Travelling to work ‘is work’, European Court of Justice rules
The European Court of Justice has ruled that, for workers without a fixed office, time spent travelling to and from their first and last appointments count towards the EU Working Time Directive of 48 hours per week, a decision that many leading experts fear will drive up costs for businesses.
If the strictures of the European Working Time Directive and the new National Minimum Wage weren’t enough, the implications of this European court ruling has potentially profound cost implications for British businesses, particularly those with a mobile workforce and/or fleets of vehicles.
Under the Working Time Directive, employees cannot work more than 48 hours in a week unless they choose to opt out. Typically employers often view time spent travelling to and from work as not counting towards the target. This court ruling, adjudicated in a case brought by workers at Tyco, a Spanish company that installs burglar alarms, contradicts that.
Glenn Hayes, a partner at solicitors Irwin Mitchell, said: “In certain industries it will have a huge impact. If you bid for a contract, and your costs go up, it could be potentially astronomical.”
Apart from the potential breach of EU working time regulations, businesses will now need to consider how they can mitigate against the significant impact upon financial and human resources that this ruling poses.
As with The Working Time Directive, it is always best to plan for the inevitable. Failure to do so will cause serious disruption and additional costs for businesses who have not at least evaluated a solution.
Implementing technology such as scheduling and dispatch software systems technology may become a mandatory requirement to drive the operational efficiencies required to balance the extra costs, manage home-based worker’s time more effectively and ensure that hours claimed are factually correct.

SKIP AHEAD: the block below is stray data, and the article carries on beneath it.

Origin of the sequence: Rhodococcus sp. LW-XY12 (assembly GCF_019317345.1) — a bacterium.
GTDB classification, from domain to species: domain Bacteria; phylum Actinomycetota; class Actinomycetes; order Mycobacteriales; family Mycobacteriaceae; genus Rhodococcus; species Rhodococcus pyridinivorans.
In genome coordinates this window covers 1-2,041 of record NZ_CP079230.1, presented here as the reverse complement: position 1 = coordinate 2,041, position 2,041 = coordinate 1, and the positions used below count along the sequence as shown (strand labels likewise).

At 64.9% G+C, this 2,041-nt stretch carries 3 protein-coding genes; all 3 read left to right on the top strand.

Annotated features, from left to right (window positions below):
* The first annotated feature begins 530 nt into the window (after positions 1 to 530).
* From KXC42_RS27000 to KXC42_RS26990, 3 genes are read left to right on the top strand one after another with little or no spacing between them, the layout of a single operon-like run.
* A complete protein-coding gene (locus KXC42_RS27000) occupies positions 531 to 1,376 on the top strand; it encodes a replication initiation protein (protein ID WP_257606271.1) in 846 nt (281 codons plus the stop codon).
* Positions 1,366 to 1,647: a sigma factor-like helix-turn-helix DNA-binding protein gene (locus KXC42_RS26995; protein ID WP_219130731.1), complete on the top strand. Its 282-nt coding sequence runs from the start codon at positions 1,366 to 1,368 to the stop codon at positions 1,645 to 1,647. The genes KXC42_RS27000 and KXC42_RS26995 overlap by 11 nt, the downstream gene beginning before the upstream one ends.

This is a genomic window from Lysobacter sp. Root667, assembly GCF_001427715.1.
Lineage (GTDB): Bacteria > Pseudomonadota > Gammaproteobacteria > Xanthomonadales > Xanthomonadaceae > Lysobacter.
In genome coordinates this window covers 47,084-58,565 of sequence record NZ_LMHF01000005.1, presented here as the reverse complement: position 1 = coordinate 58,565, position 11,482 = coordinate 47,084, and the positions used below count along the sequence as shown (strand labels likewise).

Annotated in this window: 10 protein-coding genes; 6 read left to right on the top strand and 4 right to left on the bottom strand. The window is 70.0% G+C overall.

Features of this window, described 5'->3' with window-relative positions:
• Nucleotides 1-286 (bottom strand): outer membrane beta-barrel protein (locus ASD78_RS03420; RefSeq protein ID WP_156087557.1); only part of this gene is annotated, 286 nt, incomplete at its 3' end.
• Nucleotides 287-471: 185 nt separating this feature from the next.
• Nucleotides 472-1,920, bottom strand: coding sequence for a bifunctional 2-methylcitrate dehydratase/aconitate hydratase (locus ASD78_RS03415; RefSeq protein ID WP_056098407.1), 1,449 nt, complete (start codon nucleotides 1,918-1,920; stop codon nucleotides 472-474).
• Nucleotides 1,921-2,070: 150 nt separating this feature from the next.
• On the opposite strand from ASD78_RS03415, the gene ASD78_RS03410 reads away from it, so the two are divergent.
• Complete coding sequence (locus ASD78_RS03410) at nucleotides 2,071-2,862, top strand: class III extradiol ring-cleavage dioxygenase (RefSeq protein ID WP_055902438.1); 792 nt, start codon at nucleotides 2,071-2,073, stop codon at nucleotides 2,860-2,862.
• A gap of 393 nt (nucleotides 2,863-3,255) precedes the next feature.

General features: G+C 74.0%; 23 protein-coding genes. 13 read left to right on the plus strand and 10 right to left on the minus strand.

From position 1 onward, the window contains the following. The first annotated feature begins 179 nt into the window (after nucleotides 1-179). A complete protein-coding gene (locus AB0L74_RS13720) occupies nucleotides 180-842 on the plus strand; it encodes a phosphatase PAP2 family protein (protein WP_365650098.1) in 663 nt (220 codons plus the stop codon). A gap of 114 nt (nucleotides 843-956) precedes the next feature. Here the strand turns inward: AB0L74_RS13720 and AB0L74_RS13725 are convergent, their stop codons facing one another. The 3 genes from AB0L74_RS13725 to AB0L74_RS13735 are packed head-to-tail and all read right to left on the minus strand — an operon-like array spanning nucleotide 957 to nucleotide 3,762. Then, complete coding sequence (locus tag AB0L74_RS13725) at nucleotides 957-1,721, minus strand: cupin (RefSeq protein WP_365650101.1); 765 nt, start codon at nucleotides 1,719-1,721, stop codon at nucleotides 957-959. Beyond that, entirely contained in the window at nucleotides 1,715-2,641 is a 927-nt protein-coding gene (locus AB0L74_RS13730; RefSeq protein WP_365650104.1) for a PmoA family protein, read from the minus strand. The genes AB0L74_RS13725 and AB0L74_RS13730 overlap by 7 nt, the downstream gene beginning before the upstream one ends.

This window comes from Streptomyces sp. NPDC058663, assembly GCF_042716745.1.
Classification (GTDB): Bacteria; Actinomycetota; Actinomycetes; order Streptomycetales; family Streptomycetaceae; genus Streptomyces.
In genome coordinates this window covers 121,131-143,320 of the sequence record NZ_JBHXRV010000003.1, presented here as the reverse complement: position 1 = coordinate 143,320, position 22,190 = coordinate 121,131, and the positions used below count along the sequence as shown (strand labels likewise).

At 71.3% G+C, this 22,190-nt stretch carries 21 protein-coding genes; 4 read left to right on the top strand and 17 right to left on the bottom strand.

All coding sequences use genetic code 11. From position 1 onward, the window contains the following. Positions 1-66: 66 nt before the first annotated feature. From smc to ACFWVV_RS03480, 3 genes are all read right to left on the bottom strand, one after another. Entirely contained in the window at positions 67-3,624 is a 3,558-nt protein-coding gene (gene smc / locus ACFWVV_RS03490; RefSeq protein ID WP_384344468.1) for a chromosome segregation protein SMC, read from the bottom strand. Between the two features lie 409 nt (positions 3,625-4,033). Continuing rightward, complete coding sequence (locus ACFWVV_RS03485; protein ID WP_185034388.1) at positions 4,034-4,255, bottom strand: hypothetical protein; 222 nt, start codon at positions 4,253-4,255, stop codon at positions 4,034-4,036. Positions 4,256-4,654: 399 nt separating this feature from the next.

Seeking to improve efficiency and manage actual work hours without such technology will be a significant challenge. Employers can plan first or last appointments near to employee’s homes, but managing that effectively when schedules may change completely every day will remain a serious ongoing mathematical difficulty, typically requiring additional operational staff.
If you add to that traffic conditions that daily delay workers and the disruption caused by emergency work or urgent responses required to fulfil client SLA’s, those plans may have to be readjusted continually throughout the day. Such dynamic scheduling is very difficult to do under such pressures.
However, there is a solution that is ideal to address the threat of this ruling. Maxoptra, a unique field service management software has been designed to enable fast and efficient decision-making, in real-time, within ever-changing operational environments to significantly improve the productivity of staff and lower operational costs.